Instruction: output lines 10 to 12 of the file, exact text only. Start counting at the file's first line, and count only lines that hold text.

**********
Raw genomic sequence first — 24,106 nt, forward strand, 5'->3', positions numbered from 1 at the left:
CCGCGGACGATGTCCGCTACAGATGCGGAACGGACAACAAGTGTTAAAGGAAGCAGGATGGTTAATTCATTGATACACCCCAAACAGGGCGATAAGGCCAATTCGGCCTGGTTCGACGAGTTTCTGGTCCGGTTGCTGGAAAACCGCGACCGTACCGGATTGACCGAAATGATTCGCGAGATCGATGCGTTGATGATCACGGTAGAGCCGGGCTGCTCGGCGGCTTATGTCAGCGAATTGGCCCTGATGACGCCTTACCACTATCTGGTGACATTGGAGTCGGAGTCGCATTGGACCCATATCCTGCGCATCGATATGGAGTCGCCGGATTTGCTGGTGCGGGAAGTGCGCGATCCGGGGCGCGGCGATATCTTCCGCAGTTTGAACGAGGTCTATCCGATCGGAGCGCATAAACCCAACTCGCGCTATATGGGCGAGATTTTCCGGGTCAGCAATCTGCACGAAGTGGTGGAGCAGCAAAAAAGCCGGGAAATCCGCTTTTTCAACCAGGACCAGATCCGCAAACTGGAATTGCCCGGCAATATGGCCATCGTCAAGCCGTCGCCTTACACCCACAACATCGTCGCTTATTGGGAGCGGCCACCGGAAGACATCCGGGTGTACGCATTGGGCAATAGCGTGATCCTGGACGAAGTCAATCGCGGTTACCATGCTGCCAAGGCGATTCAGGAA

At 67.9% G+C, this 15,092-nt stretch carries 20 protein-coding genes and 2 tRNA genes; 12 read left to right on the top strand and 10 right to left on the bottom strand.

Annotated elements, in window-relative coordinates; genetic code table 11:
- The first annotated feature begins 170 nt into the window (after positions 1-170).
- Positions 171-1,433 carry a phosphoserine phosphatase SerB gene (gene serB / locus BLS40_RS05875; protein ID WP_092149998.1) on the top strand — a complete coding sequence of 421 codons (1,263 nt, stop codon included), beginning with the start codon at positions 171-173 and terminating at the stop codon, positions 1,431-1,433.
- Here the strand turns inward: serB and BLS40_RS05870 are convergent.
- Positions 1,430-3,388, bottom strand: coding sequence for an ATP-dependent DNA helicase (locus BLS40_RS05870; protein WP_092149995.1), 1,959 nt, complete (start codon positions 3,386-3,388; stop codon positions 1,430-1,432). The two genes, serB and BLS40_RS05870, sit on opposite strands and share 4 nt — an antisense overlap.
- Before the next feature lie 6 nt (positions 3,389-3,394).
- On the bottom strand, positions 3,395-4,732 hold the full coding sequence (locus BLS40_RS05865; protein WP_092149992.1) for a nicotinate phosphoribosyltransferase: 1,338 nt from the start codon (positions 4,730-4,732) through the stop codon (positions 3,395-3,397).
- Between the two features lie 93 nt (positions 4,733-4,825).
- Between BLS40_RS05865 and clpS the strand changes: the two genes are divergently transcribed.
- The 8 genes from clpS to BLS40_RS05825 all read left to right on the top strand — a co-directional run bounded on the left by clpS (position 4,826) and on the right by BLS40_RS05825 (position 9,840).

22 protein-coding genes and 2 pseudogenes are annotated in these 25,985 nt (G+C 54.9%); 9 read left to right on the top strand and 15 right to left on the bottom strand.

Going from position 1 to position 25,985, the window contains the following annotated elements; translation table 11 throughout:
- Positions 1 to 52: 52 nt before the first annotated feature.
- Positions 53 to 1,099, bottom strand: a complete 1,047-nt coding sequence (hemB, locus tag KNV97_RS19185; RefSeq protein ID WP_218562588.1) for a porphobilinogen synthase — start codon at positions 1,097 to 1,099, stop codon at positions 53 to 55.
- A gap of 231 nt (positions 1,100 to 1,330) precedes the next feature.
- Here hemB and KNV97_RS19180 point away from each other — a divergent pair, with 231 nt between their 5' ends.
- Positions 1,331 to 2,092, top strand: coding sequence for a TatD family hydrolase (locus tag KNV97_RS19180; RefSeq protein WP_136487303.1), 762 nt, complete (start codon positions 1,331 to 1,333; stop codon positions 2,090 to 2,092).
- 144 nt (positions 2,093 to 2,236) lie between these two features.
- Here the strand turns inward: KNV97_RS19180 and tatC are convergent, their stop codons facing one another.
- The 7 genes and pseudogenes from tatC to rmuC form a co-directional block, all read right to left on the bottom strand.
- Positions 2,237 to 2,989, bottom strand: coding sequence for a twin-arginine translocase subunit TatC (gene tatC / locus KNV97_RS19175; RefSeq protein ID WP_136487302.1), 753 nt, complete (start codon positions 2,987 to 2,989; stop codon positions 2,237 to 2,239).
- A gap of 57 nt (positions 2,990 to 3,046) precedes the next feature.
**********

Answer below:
- On the bottom strand, positions 3,395-4,732 hold the full coding sequence (locus BLS40_RS05865; protein WP_092149992.1) for a nicotinate phosphoribosyltransferase: 1,338 nt from the start codon (positions 4,730-4,732) through the stop codon (positions 3,395-3,397).
- Between the two features lie 93 nt (positions 4,733-4,825).
- Between BLS40_RS05865 and clpS the strand changes: the two genes are divergently transcribed.